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Introduction
:
Statistics can be defined as “the collection, organization, and analysis of
numerical data” (Singer).
This branch of mathematics has many uses in everyday life, such as
analyzing surveys to determine the effectiveness of television commercials or using raw
experimental data to predict the overall impact of a drug’s side effects.
Today, surveys are one
of the most common forms of statisticallyanalyzed data.
One can also view statistics as an
integral part of any scientific field, particularly in biology and the study of populations.
Furthermore, this field has been useful to civilization for more than 5000 years.
The
Babylonians used a simplified form of statistics to keep track of trade, and the Egyptians also
analyzed their wealth and populations around the same time.
Even the Romans took censuses of
their citizens and used the statistical information for taxation purposes.
In the seventeenth
century, Blaise Pascal and Pierre de Fermat explored the related field of probability as it related
to gambling.
The study of probability, which examines the effects of chance, led to a greater
sophistication in statistical techniques.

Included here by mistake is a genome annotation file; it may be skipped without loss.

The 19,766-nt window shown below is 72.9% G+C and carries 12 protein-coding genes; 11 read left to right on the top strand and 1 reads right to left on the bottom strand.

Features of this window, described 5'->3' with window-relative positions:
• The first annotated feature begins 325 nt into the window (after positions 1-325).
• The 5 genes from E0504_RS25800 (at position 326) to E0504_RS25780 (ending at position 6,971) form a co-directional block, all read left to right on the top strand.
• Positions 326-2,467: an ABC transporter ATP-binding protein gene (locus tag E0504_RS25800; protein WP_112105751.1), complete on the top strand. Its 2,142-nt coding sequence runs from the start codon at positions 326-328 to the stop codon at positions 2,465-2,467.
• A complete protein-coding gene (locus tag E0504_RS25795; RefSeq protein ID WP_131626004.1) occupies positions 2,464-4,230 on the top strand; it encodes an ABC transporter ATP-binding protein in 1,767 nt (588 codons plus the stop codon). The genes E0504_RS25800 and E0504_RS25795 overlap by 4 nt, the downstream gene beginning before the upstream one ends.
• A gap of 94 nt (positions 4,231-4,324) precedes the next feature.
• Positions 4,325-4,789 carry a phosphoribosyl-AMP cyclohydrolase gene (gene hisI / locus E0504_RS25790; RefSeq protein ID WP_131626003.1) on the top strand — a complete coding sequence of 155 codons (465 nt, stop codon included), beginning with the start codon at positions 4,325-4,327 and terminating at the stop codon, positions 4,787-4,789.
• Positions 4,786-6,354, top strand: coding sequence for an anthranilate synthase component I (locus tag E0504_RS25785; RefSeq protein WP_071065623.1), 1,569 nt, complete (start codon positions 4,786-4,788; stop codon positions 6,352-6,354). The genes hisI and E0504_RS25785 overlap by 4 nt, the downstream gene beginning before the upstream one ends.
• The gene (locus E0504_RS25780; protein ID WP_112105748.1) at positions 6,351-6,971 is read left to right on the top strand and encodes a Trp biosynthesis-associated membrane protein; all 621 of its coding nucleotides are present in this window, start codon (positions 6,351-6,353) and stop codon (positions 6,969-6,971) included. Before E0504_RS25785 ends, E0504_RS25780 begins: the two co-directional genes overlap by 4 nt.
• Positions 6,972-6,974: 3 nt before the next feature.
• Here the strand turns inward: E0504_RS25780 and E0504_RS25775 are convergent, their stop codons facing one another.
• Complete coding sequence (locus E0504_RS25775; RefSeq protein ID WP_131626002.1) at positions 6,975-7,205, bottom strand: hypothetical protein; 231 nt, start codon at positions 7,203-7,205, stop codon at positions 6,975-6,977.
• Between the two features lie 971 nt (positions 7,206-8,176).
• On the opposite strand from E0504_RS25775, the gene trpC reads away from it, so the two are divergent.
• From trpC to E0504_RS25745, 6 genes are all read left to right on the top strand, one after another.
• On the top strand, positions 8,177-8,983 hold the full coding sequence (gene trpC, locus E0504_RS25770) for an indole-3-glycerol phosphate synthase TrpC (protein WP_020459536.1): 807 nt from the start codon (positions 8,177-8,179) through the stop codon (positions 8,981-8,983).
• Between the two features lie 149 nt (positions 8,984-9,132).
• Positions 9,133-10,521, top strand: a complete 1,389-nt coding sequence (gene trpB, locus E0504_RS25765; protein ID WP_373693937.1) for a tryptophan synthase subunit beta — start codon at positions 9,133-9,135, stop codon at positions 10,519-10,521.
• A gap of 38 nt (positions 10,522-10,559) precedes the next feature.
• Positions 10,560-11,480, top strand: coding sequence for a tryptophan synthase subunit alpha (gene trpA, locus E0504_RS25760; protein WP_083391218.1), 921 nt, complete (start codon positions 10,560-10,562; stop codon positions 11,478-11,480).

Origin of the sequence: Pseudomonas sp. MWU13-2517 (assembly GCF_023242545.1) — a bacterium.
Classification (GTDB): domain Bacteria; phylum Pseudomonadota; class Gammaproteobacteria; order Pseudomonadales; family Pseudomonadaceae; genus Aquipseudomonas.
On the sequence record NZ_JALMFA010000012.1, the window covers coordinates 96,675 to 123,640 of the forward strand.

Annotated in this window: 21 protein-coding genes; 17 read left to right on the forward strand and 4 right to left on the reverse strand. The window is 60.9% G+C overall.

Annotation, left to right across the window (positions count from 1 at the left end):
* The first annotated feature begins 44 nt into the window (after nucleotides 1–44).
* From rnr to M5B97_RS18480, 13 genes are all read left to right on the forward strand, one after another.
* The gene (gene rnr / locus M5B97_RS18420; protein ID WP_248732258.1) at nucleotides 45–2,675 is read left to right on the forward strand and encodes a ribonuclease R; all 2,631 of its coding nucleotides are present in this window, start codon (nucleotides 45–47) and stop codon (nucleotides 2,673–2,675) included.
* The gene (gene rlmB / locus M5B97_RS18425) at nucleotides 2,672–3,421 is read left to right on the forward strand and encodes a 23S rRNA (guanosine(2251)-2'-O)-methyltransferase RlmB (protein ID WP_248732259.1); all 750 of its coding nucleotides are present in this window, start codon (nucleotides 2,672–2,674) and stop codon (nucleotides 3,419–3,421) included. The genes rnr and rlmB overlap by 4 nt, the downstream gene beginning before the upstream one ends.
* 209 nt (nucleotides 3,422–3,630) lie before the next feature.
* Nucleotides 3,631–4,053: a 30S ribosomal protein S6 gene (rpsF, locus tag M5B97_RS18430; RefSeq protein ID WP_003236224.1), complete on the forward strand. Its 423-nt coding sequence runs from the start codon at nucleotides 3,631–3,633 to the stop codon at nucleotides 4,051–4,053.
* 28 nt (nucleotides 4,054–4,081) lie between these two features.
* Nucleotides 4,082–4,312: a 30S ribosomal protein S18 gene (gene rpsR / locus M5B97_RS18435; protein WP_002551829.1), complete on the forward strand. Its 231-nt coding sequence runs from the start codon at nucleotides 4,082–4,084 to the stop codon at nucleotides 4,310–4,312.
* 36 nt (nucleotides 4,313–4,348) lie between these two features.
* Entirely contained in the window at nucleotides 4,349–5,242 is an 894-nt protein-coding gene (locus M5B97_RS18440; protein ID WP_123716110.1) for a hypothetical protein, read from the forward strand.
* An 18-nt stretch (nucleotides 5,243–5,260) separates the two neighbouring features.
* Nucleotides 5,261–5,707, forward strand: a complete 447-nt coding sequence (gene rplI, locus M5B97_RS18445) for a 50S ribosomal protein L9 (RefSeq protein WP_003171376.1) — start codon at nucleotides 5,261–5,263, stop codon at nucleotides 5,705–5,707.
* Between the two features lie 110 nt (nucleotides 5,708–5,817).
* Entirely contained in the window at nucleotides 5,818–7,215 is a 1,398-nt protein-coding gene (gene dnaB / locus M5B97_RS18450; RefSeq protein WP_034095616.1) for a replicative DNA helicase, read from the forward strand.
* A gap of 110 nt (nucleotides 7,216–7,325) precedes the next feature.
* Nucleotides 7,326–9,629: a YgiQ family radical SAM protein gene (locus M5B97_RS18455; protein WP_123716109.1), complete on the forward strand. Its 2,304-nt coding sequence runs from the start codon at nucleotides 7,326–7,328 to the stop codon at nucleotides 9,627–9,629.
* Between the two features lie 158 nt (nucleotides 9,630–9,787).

For example, William Sealy Gosset developed the
student’s ttest under the pseudonym Student while he was working in a local brewery in 1908.
The student’s ttest compares a calculated tvalue to a critical value; if the tvalue is greater than
or equal to the critical value, one may reject the null hypothesis (a statement of no difference that
defines what the ttest is supposed to prove or disprove).
The purpose of this test is to determine
the likelihood that chance accounted for the data results.
Around the same time, Karl Pearson
developed the chi square test, another measure of the significance of data that involves the
attempt to reject a null hypothesis.
This test relies on the assumptions that the data points are
mutually exclusive and that the data are ordered on a nominal scale.
He also developed the
product moment correlation, a measure of how closely two sets of data are related to each other.
Again, it revolves around the rejection of a null hypothesis by means of comparing a calculated
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View Full Documentvalue with a critical value.
Finally, one last form of statistical test is called linear regression.
Although the underlying theory was developed independently by Gauss and Legendre in the
early nineteenth century, it was later expanded by mathematicians such as Karl Pearson and
Francis Galton, a biologist.
Today, linear regression is a widespread statistical test used to
determine if one set of data is dependent on another set.
In modern times, the field of statistics forms a basis of everyday life because it
encompasses many different subjects.
Meteorology reports, doctors’ case studies, and gambling
are all closely associated with statistics.
Despite its ancient roots, this branch of mathematics is
still incredibly relevant today.
Methods and Materials
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 Spring '11
 Smith
 Biology

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